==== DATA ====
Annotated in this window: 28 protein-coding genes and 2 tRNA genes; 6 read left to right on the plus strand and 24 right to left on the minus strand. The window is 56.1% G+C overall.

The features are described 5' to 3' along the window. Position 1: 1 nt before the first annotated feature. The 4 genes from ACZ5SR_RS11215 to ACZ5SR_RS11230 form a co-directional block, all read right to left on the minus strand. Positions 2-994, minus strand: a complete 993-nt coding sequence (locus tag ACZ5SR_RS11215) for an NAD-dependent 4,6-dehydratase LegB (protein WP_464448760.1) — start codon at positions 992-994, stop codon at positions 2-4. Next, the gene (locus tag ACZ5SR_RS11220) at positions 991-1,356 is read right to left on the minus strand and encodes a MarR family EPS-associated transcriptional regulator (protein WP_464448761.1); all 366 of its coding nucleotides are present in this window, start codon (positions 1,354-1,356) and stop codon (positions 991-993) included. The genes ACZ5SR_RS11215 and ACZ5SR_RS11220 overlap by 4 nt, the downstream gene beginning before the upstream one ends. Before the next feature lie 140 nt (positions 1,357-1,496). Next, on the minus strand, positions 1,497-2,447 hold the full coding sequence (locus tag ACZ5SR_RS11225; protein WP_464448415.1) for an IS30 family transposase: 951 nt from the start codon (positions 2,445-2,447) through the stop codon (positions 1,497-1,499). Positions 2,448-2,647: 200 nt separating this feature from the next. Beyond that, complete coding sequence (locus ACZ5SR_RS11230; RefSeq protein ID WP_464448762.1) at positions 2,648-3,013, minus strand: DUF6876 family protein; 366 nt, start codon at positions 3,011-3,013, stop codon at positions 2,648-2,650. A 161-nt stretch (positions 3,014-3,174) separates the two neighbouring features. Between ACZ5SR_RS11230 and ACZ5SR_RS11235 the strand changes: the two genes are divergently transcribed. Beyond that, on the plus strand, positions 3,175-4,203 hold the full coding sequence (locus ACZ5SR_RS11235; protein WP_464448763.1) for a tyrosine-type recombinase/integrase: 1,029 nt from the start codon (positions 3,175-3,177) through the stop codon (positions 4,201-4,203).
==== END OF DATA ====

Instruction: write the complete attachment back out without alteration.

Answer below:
Annotated in this window: 28 protein-coding genes and 2 tRNA genes; 6 read left to right on the plus strand and 24 right to left on the minus strand. The window is 56.1% G+C overall.

The features are described 5' to 3' along the window. Position 1: 1 nt before the first annotated feature. The 4 genes from ACZ5SR_RS11215 to ACZ5SR_RS11230 form a co-directional block, all read right to left on the minus strand. Positions 2-994, minus strand: a complete 993-nt coding sequence (locus tag ACZ5SR_RS11215) for an NAD-dependent 4,6-dehydratase LegB (protein WP_464448760.1) — start codon at positions 992-994, stop codon at positions 2-4. Next, the gene (locus tag ACZ5SR_RS11220) at positions 991-1,356 is read right to left on the minus strand and encodes a MarR family EPS-associated transcriptional regulator (protein WP_464448761.1); all 366 of its coding nucleotides are present in this window, start codon (positions 1,354-1,356) and stop codon (positions 991-993) included. The genes ACZ5SR_RS11215 and ACZ5SR_RS11220 overlap by 4 nt, the downstream gene beginning before the upstream one ends. Before the next feature lie 140 nt (positions 1,357-1,496). Next, on the minus strand, positions 1,497-2,447 hold the full coding sequence (locus tag ACZ5SR_RS11225; protein WP_464448415.1) for an IS30 family transposase: 951 nt from the start codon (positions 2,445-2,447) through the stop codon (positions 1,497-1,499). Positions 2,448-2,647: 200 nt separating this feature from the next. Beyond that, complete coding sequence (locus ACZ5SR_RS11230; RefSeq protein ID WP_464448762.1) at positions 2,648-3,013, minus strand: DUF6876 family protein; 366 nt, start codon at positions 3,011-3,013, stop codon at positions 2,648-2,650. A 161-nt stretch (positions 3,014-3,174) separates the two neighbouring features. Between ACZ5SR_RS11230 and ACZ5SR_RS11235 the strand changes: the two genes are divergently transcribed. Beyond that, on the plus strand, positions 3,175-4,203 hold the full coding sequence (locus ACZ5SR_RS11235; protein WP_464448763.1) for a tyrosine-type recombinase/integrase: 1,029 nt from the start codon (positions 3,175-3,177) through the stop codon (positions 4,201-4,203).